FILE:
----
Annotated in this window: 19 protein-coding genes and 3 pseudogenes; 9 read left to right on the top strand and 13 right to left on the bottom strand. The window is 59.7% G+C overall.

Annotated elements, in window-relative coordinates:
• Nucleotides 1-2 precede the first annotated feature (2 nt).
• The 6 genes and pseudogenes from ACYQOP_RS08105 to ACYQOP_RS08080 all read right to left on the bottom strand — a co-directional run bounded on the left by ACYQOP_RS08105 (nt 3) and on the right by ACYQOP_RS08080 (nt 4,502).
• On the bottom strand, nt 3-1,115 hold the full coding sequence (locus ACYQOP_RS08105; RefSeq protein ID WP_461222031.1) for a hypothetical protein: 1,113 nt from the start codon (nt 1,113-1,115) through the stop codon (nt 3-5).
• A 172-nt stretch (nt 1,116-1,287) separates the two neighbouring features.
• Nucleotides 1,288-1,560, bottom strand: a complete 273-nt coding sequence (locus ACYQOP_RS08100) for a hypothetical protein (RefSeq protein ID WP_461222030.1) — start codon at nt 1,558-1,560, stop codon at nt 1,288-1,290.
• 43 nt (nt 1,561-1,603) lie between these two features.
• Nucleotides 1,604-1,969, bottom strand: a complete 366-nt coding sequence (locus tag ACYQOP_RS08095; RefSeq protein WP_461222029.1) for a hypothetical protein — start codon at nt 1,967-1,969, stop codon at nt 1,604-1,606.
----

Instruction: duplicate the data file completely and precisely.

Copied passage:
Annotated in this window: 19 protein-coding genes and 3 pseudogenes; 9 read left to right on the top strand and 13 right to left on the bottom strand. The window is 59.7% G+C overall.

Annotated elements, in window-relative coordinates:
• Nucleotides 1-2 precede the first annotated feature (2 nt).
• The 6 genes and pseudogenes from ACYQOP_RS08105 to ACYQOP_RS08080 all read right to left on the bottom strand — a co-directional run bounded on the left by ACYQOP_RS08105 (nt 3) and on the right by ACYQOP_RS08080 (nt 4,502).
• On the bottom strand, nt 3-1,115 hold the full coding sequence (locus ACYQOP_RS08105; RefSeq protein ID WP_461222031.1) for a hypothetical protein: 1,113 nt from the start codon (nt 1,113-1,115) through the stop codon (nt 3-5).
• A 172-nt stretch (nt 1,116-1,287) separates the two neighbouring features.
• Nucleotides 1,288-1,560, bottom strand: a complete 273-nt coding sequence (locus ACYQOP_RS08100) for a hypothetical protein (RefSeq protein ID WP_461222030.1) — start codon at nt 1,558-1,560, stop codon at nt 1,288-1,290.
• 43 nt (nt 1,561-1,603) lie between these two features.
• Nucleotides 1,604-1,969, bottom strand: a complete 366-nt coding sequence (locus tag ACYQOP_RS08095; RefSeq protein WP_461222029.1) for a hypothetical protein — start codon at nt 1,967-1,969, stop codon at nt 1,604-1,606.